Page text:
The college library offers a wealth of resources. Academic librarians work hard to offer services and curate resources that will be of great use to our scholarly, professional, and personal work and interests. But do we make the most of what’s on offer?
In our recent Engagement Insights Surveys, sent to both students and instructors, we asked: “Do you wish you took more advantage of the library and its resources?” We found that 75% of students and 66% of instructors said that yes, they would!
Below, we’ve shared a few ways that you can encourage students to use your college library. Perhaps you’re already taking all these steps… in which case, please add your tips for success in the comments! But if you’d like to add more “library” into your students’ lives, read on!
Seven ways you can take advantage of your college library’s services for student success
1. Encourage students to use campus librarians as a resource. Does your course require a research project, or perhaps a reading-heavy assignment such as an annotated bibliography? Mention to students that, as they do their work, they can ask the librarian for assistance in using the library’s catalog and reference tools. Also tell them that the librarian can also help them determine whether or not a particular resource is appropriate for their needs. By mentioning this in class, you can raise student awareness of this valuable service; after all, only 30% of students in our Spring Engagement Insights survey said that they ask the librarian for help with their assignments.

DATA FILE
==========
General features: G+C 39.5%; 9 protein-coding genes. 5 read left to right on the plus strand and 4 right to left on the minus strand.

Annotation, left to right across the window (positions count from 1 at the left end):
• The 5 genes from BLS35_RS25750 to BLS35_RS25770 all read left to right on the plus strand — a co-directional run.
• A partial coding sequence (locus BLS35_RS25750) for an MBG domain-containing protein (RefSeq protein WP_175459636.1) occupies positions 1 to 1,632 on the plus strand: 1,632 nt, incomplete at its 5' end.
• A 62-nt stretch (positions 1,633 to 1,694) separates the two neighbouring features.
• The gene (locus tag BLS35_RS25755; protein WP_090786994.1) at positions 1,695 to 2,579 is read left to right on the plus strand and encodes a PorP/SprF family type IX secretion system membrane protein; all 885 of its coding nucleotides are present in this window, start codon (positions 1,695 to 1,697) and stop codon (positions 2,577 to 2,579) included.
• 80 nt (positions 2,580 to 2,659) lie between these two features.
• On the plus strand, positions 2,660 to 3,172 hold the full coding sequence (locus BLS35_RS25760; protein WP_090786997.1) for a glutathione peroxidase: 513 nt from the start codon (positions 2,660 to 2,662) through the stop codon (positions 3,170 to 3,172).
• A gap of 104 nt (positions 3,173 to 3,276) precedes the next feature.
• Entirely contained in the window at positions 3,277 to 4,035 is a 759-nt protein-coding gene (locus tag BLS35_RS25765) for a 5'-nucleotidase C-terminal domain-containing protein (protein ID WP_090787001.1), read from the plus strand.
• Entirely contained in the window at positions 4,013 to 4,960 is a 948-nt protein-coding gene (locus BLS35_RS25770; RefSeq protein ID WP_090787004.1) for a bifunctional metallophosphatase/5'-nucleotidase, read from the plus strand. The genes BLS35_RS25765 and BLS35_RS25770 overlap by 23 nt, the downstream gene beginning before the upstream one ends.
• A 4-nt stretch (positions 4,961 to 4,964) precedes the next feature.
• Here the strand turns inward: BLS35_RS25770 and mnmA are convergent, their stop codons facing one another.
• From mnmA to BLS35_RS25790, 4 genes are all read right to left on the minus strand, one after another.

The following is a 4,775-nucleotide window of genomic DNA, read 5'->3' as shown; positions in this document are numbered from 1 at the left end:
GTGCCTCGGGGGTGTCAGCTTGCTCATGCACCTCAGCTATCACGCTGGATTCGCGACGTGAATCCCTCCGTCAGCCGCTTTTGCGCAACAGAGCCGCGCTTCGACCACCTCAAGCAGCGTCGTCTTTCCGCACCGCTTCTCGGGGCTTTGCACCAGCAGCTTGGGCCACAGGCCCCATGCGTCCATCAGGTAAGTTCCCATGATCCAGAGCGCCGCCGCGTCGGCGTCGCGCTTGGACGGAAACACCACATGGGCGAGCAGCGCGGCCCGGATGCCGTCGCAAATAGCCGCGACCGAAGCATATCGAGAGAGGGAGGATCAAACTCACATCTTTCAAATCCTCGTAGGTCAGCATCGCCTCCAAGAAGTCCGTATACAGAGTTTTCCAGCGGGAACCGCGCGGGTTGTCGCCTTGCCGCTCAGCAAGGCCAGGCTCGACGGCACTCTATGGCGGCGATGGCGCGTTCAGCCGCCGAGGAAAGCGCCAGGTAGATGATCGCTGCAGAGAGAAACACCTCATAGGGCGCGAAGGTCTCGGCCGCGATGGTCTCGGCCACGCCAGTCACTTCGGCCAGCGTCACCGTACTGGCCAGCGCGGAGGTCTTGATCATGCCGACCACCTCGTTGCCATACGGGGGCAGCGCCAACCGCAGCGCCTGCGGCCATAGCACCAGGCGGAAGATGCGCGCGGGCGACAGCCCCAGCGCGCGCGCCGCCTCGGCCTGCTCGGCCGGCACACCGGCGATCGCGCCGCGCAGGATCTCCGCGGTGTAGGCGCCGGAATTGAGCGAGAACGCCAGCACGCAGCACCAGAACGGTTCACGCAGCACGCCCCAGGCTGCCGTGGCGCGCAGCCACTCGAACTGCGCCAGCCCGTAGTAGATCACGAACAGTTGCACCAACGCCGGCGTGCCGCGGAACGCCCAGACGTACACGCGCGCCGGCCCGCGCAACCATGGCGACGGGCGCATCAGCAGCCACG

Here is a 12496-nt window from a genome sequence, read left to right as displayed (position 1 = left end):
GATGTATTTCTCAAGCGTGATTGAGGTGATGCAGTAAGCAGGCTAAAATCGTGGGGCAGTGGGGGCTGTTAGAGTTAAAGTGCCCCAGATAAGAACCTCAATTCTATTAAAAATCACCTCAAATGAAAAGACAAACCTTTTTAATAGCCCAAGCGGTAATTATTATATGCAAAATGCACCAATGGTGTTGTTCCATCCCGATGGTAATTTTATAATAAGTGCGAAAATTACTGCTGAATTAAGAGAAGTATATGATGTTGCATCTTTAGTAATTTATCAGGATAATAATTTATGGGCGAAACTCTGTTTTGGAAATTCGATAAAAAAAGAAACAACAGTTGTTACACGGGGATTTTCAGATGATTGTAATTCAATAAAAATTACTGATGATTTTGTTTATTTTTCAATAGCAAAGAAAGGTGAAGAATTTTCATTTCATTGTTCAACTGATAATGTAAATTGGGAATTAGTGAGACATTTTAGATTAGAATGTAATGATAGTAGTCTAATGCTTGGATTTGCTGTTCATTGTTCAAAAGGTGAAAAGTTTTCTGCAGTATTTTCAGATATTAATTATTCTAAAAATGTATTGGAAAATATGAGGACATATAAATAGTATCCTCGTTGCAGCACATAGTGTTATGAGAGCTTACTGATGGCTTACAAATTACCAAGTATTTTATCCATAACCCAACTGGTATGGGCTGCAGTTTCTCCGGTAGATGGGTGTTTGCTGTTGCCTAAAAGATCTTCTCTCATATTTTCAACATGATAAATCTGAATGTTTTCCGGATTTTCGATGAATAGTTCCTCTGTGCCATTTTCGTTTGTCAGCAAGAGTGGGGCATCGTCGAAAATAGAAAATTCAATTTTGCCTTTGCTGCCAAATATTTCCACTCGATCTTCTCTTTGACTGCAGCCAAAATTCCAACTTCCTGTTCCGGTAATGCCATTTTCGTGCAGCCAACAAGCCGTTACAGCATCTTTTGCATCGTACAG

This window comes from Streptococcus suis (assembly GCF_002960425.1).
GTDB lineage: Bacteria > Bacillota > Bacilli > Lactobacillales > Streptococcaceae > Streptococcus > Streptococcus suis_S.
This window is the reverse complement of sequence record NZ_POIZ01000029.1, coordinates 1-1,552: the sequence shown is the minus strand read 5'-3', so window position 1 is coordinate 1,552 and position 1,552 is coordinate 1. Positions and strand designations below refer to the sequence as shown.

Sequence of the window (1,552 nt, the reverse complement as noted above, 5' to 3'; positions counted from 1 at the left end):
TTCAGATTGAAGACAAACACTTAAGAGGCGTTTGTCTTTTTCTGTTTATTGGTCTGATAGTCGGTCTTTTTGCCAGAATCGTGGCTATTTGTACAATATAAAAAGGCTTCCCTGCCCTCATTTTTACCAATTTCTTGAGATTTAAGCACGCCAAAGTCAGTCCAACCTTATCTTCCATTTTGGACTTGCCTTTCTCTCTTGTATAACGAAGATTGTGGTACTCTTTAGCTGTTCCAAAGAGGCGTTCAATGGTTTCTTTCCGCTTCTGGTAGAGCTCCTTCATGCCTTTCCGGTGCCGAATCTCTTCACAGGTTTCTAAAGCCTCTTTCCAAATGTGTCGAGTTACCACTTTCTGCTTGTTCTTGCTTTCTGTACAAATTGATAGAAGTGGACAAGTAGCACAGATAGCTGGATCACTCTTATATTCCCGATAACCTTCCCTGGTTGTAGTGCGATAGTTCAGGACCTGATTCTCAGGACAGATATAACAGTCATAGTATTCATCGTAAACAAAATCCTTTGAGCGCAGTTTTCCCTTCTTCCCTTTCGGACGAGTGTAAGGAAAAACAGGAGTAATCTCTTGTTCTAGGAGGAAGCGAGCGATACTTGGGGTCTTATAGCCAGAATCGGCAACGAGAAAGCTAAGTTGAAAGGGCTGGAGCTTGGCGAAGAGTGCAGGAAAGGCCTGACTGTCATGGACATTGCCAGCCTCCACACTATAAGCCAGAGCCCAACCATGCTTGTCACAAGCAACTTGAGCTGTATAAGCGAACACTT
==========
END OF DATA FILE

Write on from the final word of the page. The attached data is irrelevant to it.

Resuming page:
2. Recommend specific library resources in your reading list. According to our Spring 2015 Instructor Engagement Insights survey, 37% of instructors do not recommend library resources on their syllabus. If you’d find yourself among those numbers—but you’d like to start making effective recommendations—here are a few tips.
If your library has reference resources specific to your discipline, or if there are particular journals or databases affiliated with your course’s subject area, list them in your syllabus. This is a great way to encourage library use while also creating awareness of the respected publications related to your field.